The Cayuse Indians inhabited the area around Whitman Mission prior to the 1850s. They practiced very little crop agriculture, depending instead on a partially nomadic existence which emphasized food gathering, horse raising, and salmon fisheries. Fire was used periodically by the Cayuse to burn particular areas to increase the production of wild forage and accessibility of plant foods, to facilitate hunting and travel by burning away underbrush, and to encircle game. The regularity with which the areas on, or near, the historic site were burned historically cannot be determined, but frequent cultural burning of any particular area was probably rare.
Today the park staff, with help from the Umatilla National Forest personnel, conduct prescribed burns almost every spring to maintain the role of fire in the ecosystem. Between 10 and 20 acres are burned each year, and most areas of the park are burned every 3 to 5 years. The purpose of the burns is to promote the health and vigor of the grasses and to reduce the spread of non-native weeds. By burning in the late fall or early spring, the fire consumes previous years dead, dried grass stems and leaves, but does not damage the grass plants’ roots. Prescribed burning activities usually last only a few days a year. Any unplanned fires, whether caused by lightning or humans, are put out as quickly as possible to protect the park’s resources and to prevent damage to neighboring private lands.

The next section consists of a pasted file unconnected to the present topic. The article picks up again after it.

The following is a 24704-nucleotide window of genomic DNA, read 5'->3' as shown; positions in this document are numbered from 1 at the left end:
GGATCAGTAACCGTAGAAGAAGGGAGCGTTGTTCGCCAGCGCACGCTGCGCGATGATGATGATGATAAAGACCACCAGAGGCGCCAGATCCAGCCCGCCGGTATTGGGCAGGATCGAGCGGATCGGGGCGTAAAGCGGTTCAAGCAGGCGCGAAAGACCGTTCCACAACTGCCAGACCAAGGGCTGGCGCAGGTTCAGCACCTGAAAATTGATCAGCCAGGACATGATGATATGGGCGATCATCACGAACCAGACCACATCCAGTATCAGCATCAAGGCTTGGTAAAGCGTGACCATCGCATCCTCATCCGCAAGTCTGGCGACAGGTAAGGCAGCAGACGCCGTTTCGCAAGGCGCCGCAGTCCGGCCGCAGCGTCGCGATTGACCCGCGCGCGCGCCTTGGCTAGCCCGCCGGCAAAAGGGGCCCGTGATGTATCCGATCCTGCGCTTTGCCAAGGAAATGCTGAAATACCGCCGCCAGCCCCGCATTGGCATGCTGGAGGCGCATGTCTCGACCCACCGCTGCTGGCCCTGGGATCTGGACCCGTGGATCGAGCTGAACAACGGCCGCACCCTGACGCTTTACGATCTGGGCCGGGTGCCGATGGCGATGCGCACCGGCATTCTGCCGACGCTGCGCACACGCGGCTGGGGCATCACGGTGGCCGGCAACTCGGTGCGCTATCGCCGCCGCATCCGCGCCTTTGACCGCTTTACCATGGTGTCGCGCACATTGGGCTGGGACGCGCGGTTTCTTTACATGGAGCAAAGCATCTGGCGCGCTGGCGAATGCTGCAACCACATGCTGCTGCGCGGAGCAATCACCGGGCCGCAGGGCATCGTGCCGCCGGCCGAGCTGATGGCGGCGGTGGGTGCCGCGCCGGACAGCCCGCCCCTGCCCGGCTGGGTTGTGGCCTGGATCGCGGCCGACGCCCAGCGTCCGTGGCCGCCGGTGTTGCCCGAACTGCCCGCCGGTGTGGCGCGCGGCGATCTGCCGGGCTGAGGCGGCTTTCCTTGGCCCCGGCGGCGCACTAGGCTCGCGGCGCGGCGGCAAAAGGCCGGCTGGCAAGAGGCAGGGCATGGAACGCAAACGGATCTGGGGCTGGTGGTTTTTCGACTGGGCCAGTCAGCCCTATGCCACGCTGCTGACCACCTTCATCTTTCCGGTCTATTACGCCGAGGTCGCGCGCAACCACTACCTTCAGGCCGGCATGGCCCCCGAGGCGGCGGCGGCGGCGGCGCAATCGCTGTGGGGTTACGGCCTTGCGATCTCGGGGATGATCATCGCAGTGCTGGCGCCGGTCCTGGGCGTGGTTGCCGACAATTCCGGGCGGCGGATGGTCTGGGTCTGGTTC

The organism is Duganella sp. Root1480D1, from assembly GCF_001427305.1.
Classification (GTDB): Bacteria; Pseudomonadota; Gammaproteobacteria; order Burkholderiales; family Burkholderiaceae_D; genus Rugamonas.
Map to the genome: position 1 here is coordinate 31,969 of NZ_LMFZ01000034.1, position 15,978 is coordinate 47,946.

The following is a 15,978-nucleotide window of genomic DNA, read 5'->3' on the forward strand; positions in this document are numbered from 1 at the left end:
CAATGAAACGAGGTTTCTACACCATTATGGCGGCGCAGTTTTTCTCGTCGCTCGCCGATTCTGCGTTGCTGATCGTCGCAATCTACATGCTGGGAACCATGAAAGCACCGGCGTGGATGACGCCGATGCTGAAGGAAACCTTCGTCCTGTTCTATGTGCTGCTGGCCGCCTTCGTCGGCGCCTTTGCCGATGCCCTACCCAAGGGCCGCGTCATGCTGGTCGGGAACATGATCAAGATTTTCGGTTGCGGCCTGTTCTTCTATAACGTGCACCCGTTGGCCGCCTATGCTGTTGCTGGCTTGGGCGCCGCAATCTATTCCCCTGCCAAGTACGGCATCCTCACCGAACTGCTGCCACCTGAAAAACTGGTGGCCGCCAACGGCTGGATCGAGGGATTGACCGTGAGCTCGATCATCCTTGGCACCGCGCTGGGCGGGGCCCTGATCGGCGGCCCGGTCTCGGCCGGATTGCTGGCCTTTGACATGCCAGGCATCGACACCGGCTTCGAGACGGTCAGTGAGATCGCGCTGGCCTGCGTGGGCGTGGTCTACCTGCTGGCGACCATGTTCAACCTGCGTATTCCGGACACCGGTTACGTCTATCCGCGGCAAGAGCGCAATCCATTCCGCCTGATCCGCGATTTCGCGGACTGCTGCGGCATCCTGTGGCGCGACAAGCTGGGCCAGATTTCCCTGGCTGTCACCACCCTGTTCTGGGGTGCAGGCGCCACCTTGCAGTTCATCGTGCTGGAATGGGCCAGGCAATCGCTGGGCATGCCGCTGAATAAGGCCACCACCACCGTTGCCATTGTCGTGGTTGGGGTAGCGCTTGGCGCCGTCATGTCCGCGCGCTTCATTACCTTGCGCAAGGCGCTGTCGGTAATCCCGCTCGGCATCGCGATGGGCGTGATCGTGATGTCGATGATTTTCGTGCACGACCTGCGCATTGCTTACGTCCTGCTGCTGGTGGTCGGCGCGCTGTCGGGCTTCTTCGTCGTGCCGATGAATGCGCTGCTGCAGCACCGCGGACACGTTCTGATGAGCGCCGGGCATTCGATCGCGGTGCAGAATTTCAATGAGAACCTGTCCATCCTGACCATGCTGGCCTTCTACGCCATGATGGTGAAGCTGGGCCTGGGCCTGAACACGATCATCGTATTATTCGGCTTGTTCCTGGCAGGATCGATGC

Whitman Mission National Historic Site: General Management Plan. September 2000. U.S. Department of the Interior, National Park Service.
Did You Know?
The tule lodge offers a comfortable place for the people inside. The structure is held up by wooden poles and covered with mats made of tule. Tules are a type of sedge; they grow in marshy areas; and are also called "bullrushes." Tules are stronger than they look. A tule lodge can withstand rain and wind.